Designer Sabyasachi Mukherjee invited ire with his interpretation of Miss Havisham's character. (Photo: Instagram/Sabyasachi Mukherjee)
Some history has bypassed you. For most of my adult life, I have tried to live by a phrase that first emerged during the second wave of feminism — personal is political. Even love is because love mostly operates under the conformist roles of gender assigned by society. I would again quote from Great Expectations:
“I am tired," said Miss Havisham. "I want diversion, and I have done with men and women. Play."
You might blame her for Estella’s behaviour. But Miss Havisham prepared her for the world’s inequalities when it comes to love.
I am a feminist. We have fought hard for our rights. I would not have paid much attention to your post except that in the feminist framework, it represents a rather pathetic attitude of men towards women. Also, I like Miss Havisham very much.
Besides, your post on wounded women quoting Miss Havisham ruined a perfect Saturday afternoon for me that I had very much intended to spend with Sabbath’s Theatre by Philip Roth. The book features one Drenka, who inspires lust in Mickey Sabbath, an ageing puppeteer. She is scandalous. And perhaps in the myopic vision that frames women, she wouldn’t fit a feminist role model character but then that’s the problem of the framework dictated by men who subscribe to the patronising side of patriarchy. Such women present a challenge to the intellectual arrogance of men that is hostage to patriarchy. They represent irreverence, contrarianism and freedom. That’s a lot for the old order to take.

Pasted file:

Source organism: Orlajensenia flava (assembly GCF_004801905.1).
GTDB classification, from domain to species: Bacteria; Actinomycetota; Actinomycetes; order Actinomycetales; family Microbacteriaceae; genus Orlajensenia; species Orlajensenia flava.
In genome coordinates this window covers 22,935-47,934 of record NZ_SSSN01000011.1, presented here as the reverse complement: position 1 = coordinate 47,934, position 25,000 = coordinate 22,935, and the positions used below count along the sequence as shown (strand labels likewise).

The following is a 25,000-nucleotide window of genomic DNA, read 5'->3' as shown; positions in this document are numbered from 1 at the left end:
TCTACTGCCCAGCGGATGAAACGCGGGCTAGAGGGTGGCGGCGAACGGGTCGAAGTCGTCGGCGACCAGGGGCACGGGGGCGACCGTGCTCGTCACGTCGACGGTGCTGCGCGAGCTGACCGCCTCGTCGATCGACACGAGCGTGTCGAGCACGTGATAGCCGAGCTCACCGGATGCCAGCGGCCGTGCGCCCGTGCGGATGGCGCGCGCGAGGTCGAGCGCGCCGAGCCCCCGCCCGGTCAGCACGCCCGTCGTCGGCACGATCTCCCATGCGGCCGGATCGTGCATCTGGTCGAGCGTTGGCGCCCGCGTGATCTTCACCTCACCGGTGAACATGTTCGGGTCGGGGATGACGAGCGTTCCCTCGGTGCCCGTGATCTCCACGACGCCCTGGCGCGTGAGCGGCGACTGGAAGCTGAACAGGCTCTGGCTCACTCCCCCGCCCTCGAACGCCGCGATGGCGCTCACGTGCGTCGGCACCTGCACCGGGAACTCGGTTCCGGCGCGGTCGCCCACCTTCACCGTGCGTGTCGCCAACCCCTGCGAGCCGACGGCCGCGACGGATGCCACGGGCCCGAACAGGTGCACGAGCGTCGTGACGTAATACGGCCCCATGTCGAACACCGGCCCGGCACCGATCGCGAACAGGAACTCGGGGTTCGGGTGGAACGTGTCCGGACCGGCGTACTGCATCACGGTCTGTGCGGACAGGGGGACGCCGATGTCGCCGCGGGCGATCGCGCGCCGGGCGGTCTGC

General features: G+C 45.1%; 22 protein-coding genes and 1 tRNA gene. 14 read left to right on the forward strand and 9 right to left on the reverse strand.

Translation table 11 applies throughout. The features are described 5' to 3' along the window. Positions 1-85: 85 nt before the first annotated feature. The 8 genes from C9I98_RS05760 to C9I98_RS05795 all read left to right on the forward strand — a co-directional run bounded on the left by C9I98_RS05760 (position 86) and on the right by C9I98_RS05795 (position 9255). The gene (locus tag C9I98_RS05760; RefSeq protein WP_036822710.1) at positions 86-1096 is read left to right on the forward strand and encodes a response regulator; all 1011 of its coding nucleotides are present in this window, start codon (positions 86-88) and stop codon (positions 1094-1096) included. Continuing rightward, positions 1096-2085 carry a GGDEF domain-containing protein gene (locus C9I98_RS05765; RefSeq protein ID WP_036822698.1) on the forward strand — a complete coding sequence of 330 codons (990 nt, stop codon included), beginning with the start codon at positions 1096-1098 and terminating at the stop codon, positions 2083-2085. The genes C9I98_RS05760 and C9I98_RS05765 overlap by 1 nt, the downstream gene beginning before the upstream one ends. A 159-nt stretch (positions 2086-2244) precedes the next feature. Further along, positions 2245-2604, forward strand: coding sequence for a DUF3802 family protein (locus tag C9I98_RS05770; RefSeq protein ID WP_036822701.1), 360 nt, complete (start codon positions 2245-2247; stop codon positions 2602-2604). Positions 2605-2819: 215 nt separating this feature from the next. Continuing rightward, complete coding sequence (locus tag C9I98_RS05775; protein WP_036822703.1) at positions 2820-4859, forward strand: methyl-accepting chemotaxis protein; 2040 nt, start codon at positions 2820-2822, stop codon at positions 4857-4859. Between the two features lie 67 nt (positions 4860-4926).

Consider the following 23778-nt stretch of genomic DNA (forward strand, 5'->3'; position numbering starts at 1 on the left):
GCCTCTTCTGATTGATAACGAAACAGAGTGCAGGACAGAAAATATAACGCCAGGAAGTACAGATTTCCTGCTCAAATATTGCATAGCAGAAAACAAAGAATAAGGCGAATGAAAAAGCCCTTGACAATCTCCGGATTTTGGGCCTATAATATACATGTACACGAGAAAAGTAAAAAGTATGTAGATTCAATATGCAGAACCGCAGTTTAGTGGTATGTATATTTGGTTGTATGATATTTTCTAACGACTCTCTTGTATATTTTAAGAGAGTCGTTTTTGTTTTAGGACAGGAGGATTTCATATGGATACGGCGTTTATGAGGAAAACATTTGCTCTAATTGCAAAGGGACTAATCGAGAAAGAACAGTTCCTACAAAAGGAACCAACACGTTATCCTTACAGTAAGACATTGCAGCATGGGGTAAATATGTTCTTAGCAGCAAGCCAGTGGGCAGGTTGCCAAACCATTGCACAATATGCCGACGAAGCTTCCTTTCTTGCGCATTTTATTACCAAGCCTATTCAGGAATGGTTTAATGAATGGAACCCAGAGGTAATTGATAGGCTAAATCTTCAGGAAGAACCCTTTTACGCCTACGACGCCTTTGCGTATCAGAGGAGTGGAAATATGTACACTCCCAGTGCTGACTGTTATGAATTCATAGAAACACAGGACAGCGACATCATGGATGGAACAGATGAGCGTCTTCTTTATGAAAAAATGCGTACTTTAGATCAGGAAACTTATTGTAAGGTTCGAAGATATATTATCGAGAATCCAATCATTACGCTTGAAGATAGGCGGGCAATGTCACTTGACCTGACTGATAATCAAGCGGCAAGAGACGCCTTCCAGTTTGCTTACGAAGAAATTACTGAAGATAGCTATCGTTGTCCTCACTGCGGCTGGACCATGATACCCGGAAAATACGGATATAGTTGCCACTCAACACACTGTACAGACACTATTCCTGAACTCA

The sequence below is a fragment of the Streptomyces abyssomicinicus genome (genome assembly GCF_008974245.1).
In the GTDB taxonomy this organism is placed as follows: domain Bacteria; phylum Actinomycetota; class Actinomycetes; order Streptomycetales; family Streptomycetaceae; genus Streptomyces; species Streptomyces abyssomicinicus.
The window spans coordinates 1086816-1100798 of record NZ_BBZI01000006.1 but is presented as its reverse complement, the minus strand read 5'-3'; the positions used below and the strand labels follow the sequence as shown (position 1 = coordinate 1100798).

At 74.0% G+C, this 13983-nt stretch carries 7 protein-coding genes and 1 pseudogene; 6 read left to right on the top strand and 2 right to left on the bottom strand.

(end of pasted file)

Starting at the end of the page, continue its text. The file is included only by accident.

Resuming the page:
Maybe you should read some books with feminist characters. You can do it. You don’t have to appropriate characters and strip them of their politics.
Let’s take the case of Medusa.
“Medusa, for your pride this has been done. Your face is now so terrible to behold that the mere sight of it will turn a man to stone,” proclaimed the goddess, “Even you, Medusa, should you seek your reflection, shall turn to rock the instant you see your face,” Athena allegedly said this as she sent Medusa with her hair of snakes “to live with the blind monsters — the gorgon sisters— at the ends of the earth, so that no innocents would be accidentally turned to stone at the sight of her.”
But Athena, the goddess of war, wasn’t punishing Medusa who was raped in her temple.
She was giving her the power to confront men.
Monster? Or empowered? Athena wasn’t punishing Medusa. She was giving her the power to confront men. (Photo: Wikimedia Commons)
According to Annis Pratt, ‘the beautiful and powerful women of the pre-Hellenic religions are made to seem horrific and then raped, decapitated or destroyed.’
And then, they become wounded women.
These are patriarchal portrayals and deserve re-evaluation.